Kids mean money for big virtual schooling firms looking into Florida
Florida lawmakers opened the doors to virtual charter schools earlier this year. Applications streamed in. One of the most prominent firms seeking to enter the new market -- and grab a share of the state's student funding -- was K12, the nation's largest online school company.
Already a provider to individual school districts, K12 applied to open Florida Virtual Academy charters in several counties.
Many districts have rejected the proposals. A wise move? A NY Times investigation into K12 suggests that the company is more about profit than education:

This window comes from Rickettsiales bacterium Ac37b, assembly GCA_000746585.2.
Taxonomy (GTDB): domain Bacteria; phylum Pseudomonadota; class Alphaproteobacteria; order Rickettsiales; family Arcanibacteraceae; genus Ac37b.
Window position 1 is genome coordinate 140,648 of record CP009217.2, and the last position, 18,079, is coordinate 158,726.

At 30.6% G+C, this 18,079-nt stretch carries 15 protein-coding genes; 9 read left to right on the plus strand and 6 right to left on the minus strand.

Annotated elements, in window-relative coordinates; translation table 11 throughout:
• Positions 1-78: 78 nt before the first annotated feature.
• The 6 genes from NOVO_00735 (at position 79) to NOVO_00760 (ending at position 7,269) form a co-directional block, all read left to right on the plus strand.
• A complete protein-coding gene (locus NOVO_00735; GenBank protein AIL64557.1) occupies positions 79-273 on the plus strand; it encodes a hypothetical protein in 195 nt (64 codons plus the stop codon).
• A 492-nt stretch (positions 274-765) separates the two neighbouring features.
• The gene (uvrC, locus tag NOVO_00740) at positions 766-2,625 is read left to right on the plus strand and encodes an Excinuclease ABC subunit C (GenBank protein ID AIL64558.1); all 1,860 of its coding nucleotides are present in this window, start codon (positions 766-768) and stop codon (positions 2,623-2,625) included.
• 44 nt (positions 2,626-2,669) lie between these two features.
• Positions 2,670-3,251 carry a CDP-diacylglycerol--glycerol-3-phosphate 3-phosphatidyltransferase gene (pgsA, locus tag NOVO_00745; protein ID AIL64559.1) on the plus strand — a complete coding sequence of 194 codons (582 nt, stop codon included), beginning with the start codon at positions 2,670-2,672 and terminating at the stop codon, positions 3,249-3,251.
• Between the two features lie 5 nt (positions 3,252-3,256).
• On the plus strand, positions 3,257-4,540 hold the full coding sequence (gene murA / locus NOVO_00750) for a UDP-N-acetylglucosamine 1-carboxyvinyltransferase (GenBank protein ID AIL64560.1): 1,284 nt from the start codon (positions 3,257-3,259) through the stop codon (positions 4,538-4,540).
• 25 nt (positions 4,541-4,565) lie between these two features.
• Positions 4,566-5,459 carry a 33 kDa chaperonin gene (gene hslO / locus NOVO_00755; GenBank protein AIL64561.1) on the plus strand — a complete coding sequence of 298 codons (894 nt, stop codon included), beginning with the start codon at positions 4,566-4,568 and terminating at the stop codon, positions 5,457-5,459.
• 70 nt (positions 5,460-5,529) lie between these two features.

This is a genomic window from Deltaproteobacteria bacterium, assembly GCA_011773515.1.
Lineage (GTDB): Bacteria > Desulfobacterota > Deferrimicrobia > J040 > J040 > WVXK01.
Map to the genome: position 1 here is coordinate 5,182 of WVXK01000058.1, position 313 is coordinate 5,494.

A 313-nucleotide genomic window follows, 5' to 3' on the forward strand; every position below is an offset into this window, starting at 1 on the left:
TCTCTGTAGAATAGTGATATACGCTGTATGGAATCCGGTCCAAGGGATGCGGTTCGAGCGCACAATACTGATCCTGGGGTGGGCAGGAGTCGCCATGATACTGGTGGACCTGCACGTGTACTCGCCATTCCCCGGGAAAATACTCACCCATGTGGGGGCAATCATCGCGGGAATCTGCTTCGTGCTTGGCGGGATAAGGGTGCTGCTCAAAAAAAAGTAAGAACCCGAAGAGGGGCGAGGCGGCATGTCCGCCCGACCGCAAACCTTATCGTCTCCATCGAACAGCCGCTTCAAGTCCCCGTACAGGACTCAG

"The growth of for-profit online schools, one of the more overtly commercial segments of the school choice movement, is rooted in the theory that corporate efficiencies combined with the Internet can revolutionize public education, offering high quality at reduced cost.
"The New York Times has spent several months examining this idea, focusing on K12 Inc. A look at the company’s operations, based on interviews and a review of school finances and performance records, raises serious questions about whether K12 schools — and full-time online schools in general — benefit children or taxpayers, particularly as state education budgets are being slashed.
"Instead, a portrait emerges of a company that tries to squeeze profits from public school dollars by raising enrollment, increasing teacher workload and lowering standards."
What have your interactions with K12 been like?